Locals in the village of Venzone, Italy were perplexed for centuries by a strange thing happening to their deceased. Bodies placed in the tombs under the village’s cathedral hardly decayed at all.
In fact, they still looked very much like their former, living selves decades later. The reason for their near perfect mummification was a mystery…until recently.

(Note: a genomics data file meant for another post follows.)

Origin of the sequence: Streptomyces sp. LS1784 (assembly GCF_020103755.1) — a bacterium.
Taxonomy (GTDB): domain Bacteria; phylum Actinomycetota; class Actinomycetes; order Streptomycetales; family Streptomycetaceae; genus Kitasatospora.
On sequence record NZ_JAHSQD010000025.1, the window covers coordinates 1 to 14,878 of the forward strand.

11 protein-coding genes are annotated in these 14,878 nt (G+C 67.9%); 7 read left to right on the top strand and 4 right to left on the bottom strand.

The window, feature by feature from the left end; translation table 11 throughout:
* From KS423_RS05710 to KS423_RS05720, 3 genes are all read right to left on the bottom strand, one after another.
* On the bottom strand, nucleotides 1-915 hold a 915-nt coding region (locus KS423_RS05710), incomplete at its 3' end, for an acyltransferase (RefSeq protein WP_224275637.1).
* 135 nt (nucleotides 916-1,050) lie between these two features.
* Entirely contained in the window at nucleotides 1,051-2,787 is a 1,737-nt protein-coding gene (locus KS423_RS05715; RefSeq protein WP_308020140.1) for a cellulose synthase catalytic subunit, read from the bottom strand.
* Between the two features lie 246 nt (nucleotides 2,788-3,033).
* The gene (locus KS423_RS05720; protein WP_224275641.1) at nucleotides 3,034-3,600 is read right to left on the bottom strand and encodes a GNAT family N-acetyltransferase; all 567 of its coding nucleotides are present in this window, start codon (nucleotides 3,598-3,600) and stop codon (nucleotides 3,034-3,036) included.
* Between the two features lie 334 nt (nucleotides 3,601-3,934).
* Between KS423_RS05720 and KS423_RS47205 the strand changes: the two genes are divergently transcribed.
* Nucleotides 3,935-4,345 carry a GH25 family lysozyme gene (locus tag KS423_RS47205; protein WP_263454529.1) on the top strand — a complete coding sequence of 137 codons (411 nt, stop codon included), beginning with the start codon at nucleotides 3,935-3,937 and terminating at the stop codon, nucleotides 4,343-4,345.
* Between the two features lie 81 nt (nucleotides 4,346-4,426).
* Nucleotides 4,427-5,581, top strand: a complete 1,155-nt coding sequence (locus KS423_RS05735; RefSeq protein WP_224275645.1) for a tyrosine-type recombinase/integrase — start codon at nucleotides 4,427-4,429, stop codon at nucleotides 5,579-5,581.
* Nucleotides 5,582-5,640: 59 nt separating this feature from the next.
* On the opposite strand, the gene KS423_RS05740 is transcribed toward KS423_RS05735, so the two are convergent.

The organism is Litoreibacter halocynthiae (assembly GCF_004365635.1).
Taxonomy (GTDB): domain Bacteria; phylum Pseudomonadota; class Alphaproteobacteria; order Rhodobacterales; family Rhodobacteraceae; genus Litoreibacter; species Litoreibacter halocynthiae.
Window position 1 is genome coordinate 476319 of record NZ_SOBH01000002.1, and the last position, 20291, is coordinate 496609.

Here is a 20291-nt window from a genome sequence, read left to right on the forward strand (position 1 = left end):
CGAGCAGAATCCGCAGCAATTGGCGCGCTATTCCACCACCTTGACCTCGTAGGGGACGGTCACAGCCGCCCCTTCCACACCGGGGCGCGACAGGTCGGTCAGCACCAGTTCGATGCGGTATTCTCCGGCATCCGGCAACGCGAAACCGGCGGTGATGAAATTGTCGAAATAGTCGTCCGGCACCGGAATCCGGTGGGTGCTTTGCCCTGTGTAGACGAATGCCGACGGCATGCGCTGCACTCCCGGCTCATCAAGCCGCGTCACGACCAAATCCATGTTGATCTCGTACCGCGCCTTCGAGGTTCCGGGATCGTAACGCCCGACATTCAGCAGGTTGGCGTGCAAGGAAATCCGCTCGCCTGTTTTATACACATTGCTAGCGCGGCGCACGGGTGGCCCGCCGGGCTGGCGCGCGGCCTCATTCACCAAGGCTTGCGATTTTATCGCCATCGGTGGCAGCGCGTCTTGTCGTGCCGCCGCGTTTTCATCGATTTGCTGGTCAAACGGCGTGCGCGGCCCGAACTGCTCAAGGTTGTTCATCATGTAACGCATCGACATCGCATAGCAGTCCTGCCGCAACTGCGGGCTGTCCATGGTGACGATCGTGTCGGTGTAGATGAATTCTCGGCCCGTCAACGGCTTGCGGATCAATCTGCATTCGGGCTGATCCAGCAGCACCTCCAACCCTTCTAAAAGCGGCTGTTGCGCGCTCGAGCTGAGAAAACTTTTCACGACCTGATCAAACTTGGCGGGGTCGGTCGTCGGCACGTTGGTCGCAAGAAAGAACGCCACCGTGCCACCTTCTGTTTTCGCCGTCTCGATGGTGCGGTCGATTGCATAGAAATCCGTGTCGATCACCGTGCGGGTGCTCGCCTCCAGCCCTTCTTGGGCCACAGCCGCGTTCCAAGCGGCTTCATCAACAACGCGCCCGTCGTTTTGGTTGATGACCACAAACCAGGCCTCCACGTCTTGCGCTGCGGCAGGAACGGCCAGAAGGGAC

For centuries, villagers were burying their dead in the tombs under the village’s cathedral. In 1647, while some of the bodies in the tomb were rearranged, villagers discovered the first of around 40 mummies beneath the cathedral. As you might imagine, these almost-perfectly preserved mummies baffled the villagers. For many years, it remained a mystery as to why the bodies mummified the way that they did. In the years following this discovery, the mummies became a regional attraction. Legend has it that even Napoleon paid Venzone a visit to see them. According to some stories, villagers would occasionally visit the tombs to remove and visit with their deceased loved ones. Thanks to modern science, we now know why the bodies beneath the cathedral mummified this way. The culprit is a parasitic fungus living in the tombs called Hypha tombicina. Hypha tombicina rapidly dehydrates the bodies before they can begin to decompose.